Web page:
to 30th June
Co-Curating Victorian and Edwardian Greeting Cards
Have fun exploring the wacky world of Victorian and Edwardian greeting cards. Gain experience in co-curating an on-line exhibition. Develop skills in researching nineteenth century material culture and in making these artefacts appealing to a contemporary audience.
Research Hosts: Dr Rachel Dickinson (English) Dr Emma Liggins (English) Stephanie Boydell (Special Collections Museum) Greeting cards enable us to celebrate milestones such as births, deaths and holidays. Their illustrations and verses can communicate sentiments we struggle to express. The Victorian period brought a ‘Golden Age’ of greeting cards, with thousands of birthday, Christmas, Valentine, wedding and mourning cards exchanged annually. As significant components of nineteenth-century material culture, they were used to celebrate and commemorate events, reinforce family ties, convey emotions and ‘make memories’. Looking back now to reassess the designs, messages and sentiments of Victorian and Edwardian cards can help us consider their uses in a world altered by pandemic. Manchester Metropolitan University Special Collections Museum houses the Seddon Collection, the largest, most comprehensive collection of greeting cards in public hands, and the largest publicly accessible in the country. Join us to co-curate 'Celebrations', an on-line exhibition as part of a larger project supported by the AHRC. The interns will begin by visiting the Special Collections Museum to learn how to work with fragile historical materials and to scope the collection for items to investigate. They will then produce research in response to this, and will share their outputs via a blog and a virtual mini exhibition. You will develop a bespoke response to this brief. For example, students on creative pathways (such as Creative Writing, Games Design, Illustration, Fashion…) might develop a practice as research brief where they create their own response, while students from text-based subjects such as English or History might choose to writing a more traditional research-supported blog aimed at the general public, while students from areas such as Events Management would oversee an on-line launch of the mini-exhibition. There are many tailored possibilities. This is open to students at any level of study from Foundation to PhD.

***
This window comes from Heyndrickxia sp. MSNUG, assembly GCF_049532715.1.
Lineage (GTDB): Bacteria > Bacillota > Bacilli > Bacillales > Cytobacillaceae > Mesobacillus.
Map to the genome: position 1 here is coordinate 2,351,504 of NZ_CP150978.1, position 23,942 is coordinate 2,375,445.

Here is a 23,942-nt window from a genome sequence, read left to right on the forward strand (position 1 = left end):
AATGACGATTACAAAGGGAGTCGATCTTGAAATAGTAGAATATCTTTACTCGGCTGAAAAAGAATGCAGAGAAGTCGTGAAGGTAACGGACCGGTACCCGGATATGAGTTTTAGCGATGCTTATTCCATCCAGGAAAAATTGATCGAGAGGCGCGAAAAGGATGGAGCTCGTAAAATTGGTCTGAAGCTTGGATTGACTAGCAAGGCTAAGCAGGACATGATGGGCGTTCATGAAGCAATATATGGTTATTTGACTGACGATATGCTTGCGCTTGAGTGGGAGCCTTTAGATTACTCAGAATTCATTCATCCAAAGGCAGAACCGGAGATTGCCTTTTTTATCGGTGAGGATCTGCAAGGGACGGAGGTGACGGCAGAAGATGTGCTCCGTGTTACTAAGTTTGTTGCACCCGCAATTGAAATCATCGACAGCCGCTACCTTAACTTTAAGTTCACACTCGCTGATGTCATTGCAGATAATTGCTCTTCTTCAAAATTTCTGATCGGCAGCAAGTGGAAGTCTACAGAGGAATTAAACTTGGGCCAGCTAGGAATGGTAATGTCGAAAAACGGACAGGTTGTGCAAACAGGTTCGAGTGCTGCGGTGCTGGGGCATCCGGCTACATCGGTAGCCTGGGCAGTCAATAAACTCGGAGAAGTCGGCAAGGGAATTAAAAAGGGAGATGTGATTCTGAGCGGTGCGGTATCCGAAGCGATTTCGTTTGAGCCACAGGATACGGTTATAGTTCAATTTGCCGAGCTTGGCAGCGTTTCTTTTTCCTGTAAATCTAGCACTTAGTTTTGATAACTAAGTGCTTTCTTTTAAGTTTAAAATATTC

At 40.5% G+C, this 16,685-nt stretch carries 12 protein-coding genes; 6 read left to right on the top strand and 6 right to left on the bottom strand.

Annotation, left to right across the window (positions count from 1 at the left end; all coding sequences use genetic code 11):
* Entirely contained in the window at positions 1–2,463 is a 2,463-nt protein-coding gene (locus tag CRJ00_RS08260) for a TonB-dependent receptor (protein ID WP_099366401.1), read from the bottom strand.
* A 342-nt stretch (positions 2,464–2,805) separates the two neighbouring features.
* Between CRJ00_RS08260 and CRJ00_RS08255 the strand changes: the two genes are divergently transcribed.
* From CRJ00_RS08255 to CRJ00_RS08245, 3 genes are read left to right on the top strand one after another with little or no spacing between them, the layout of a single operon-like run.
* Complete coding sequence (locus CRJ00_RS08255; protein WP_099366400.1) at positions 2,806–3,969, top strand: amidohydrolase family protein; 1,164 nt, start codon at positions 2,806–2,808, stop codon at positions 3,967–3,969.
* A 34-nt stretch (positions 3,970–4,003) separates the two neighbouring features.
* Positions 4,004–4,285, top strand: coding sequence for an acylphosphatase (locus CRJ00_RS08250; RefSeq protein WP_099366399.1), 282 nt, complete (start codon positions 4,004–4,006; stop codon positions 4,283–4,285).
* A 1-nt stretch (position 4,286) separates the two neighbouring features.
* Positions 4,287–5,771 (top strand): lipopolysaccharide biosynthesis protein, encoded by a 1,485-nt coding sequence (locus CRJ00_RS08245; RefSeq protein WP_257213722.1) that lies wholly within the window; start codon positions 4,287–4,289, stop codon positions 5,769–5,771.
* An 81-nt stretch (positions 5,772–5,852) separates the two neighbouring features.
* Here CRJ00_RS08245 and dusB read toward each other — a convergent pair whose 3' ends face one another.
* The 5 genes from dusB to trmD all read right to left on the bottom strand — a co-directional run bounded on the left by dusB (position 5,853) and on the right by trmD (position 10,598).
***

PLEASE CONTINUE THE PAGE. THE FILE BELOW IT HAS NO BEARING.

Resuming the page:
In A Nutshell...
- •Collaborate... with students and staff from across the university
- •Gain... co-curating skills useful for working in schools, museums, libraries, galleries as well other sectors and even developing your own on-line profiles.
- •Learn... how to catalogue museum collections
- •Inspire others... by thinking creatively about the long nineteenth century
- •Develop skills... in engaging with a range of audiences
- Earn up to 300 Rise points ... which can be recognised within your degree.
23/05/22 to 30/06/22
Research Internship Work flexibly with some on-campus meetings aiming for at least one day per week for four to five weeks likely starting in May. Note the dates below are not yet confirmed but are likely to be across May and June..